The Howard County Board of Education is being sued for racial discrimination by a Columbia resident who says she was banned from her son's school and thrown out of his football game after circulating a flier claiming he was mistreated over cheating allegations.
Elaine Brunson of Columbia also says in the suit that she was terminated from her job at a bus company contracted by the school system because a principal requested that she be removed over the matter.
Brunson, whose son attends Atholton High School, filed suit in Howard County Circuit Court on Oct. 22, but the case has been moved to U.S. District Court because of First Amendment implications. She is seeking $200,000 in punitive damages and $500,000 for emotional distress, plus attorney's fees and lost wages.
Her attorney, Michael Coyle, said he has filed a motion for a temporary restraining order prohibiting the school board from excluding Brunson from school property and then will seek a preliminary injunction.
A hearing has been scheduled in two weeks.
Among those specifically named in the lawsuit are Howard County schools Superintendent Sydney Cousin and Atholton High School Principal Jennifer Clements.
According to the suit, Clements had requested that Brunson be removed from the football game Sept. 10, citing a denial-of-access notice that had been issued to Brunson in December that prohibited her from being on school grounds for a year. When Brunson refused to leave, Clements called police, who escorted Brunson off the property, the suit says.
Brunson was charged with trespass on school grounds and disturbing school operations.
"The letter that the notice came with had the bald, unsupported allegation that her distribution of these pamphlets was disturbing the operations of the school," said Coyle.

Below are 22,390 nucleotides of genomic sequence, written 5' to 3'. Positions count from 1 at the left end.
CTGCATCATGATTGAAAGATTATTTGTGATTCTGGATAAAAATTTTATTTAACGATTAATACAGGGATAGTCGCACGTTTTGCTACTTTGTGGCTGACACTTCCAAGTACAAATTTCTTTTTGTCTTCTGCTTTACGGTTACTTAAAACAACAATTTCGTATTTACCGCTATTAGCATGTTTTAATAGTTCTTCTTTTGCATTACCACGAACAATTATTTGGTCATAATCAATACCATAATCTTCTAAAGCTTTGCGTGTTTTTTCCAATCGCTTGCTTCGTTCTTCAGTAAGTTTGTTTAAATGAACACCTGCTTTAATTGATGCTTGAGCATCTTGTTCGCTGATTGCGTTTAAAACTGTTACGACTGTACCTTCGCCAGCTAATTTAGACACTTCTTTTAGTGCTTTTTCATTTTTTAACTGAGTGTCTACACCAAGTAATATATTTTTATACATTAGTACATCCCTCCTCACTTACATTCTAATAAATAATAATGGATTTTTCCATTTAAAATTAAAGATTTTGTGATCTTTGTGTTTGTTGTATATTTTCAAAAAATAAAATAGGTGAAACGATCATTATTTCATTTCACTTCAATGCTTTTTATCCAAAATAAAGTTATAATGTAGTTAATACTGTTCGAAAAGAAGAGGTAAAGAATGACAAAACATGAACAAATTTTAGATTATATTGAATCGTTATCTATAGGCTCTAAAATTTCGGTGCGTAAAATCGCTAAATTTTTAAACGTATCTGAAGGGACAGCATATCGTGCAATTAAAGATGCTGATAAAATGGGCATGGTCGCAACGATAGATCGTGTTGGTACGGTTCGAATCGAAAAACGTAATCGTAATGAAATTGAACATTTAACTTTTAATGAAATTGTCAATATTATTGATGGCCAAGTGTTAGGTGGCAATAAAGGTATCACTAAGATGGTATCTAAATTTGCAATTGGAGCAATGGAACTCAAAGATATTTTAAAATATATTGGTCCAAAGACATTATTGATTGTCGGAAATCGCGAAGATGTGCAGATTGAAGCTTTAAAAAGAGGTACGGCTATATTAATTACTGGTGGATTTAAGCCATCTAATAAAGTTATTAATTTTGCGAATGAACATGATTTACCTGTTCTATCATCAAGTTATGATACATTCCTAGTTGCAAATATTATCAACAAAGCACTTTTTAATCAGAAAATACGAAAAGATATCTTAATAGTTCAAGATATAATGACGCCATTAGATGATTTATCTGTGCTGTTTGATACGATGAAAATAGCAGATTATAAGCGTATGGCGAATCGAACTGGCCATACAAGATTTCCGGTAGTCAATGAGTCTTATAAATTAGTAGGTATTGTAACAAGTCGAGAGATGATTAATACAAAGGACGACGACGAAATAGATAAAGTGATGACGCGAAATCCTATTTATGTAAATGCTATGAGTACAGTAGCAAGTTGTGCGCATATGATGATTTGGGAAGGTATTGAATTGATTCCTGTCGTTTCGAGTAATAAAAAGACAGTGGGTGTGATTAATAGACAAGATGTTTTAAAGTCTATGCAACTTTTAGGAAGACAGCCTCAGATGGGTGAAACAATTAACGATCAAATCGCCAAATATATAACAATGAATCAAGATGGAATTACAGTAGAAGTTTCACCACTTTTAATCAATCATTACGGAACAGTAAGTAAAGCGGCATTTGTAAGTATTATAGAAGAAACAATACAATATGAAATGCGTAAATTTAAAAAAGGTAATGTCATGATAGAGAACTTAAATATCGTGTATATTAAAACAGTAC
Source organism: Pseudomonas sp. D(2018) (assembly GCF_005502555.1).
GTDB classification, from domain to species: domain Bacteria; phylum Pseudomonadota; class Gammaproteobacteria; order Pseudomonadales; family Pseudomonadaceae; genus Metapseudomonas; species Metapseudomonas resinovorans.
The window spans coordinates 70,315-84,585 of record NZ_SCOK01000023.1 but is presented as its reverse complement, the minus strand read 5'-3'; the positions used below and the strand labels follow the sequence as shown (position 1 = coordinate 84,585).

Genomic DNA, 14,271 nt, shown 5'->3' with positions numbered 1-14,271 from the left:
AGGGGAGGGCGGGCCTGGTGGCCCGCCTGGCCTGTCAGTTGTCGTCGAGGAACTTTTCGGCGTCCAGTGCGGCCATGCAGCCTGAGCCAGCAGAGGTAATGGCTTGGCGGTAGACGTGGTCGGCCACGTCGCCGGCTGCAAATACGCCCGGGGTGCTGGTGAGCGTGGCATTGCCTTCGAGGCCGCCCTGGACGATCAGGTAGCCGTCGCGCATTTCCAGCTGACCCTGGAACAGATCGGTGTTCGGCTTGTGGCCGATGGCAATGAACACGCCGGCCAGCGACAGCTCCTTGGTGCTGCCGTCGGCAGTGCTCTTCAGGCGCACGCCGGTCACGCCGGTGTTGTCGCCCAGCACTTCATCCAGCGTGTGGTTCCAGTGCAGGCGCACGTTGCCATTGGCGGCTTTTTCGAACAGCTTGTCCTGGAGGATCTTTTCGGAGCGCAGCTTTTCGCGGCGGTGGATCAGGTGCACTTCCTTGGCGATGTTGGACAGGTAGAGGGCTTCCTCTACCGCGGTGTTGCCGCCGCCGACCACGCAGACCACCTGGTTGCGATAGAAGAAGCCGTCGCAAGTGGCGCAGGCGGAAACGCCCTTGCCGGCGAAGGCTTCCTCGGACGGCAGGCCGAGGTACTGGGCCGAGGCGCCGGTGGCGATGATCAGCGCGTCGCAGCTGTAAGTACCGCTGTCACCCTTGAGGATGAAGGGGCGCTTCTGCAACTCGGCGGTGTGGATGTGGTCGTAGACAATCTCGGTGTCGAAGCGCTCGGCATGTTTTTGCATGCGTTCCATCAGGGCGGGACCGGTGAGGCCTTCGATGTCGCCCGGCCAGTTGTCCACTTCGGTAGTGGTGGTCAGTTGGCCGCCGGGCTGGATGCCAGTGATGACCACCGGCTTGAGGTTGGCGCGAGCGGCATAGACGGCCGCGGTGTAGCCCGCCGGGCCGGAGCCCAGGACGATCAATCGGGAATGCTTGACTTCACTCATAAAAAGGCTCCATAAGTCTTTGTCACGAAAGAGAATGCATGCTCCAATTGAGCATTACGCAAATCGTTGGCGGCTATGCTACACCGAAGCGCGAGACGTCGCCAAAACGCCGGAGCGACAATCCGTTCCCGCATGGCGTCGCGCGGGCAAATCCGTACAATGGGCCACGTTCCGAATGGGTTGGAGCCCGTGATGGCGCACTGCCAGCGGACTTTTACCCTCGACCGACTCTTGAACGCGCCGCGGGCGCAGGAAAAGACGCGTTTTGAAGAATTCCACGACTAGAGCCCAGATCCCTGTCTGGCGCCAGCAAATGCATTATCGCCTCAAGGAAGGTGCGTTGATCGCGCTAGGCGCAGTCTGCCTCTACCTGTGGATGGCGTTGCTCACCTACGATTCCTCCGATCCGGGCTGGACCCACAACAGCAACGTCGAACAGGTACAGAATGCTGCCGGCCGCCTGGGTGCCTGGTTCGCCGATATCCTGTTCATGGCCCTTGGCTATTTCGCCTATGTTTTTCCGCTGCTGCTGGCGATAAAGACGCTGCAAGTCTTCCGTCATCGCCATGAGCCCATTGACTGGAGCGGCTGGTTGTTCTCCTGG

Howard schools spokesman Patti Caplan said the board would not comment on the lawsuit, adding that it is in the hands of school attorneys. Clements did not return a message asking for comment Friday.
Leslie Robert Stellman, an attorney representing Howard school officials in the case, said, "We just received the complaint earlier this week, and I am going to sit down with my client next week and review the facts. Until that time, I really can't say anything about the merits of the complaint."
According to the lawsuit, Brunson, who is African-American, says that she has had "several disputes with school administrators at Atholton High School related to the differential treatment of her son, Ashton, relative to White students at the school."
The incident that led to the denial-of-access notice occurred about Sept. 18 of last year, when Brunson's son was accused of cheating on a Spanish exam.
Coyle said that the teacher who made the accusation did not come forward with proof that he was cheating. "In our opinion it was based on a set of circumstances," said Coyle. "Basically, a number of kids were talking after an exam, and for some reason this teacher focused in on her child and this other child.
"Mrs. Brunson's feeling is that these two children were focused on because of their race," he said, adding that the other student was also African-American.
According to the lawsuit, Brunson attempted to resolve the incident and other issues through the Board of Education and school administrators "but was never given a satisfactory response."
The lawsuit said that in December, Brunson circulated pamphlets in neighborhoods surrounding Atholton High complaining about treatment she and her son had received from Atholton and board administrators, accusing the officials of being "bullies" and discriminating against her son.
On Dec. 8, Linda Wise, the Board of Education's chief academic officer, issued the denial-of-access notice, the lawsuit says. Attempts to reach Wise, who is named as a defendant, were unsuccessful Friday.
"The school telling her that she cannot be on school property because of the exercise of her First Amendment rights was impermissible," said Coyle. "The school is a state actor, and just like the police or any other state entity, they're not allowed to infringe upon your constitutionally protected rights. When the school says, 'You distributed this pamphlet, you cannot come on school property,' that in and of itself is a violation of her First Amendment rights."
The lawsuit also states that about two months earlier, Brunson was terminated from her position as a bus driver with Tip Top Transportation, which the suit says serves the county school system. Brunson was terminated because Deep Run Elementary School Principal Cynthia Hankin, who is also named as a defendant, did not want her on the school's premises or working a route involving Deep Run, according to the suit. The suit says that "these actions by defendant Hankin were in retaliation for the pamphlets distributed by Ms. Brunson."
Attempts to reach Hankin on Friday were unsuccessful.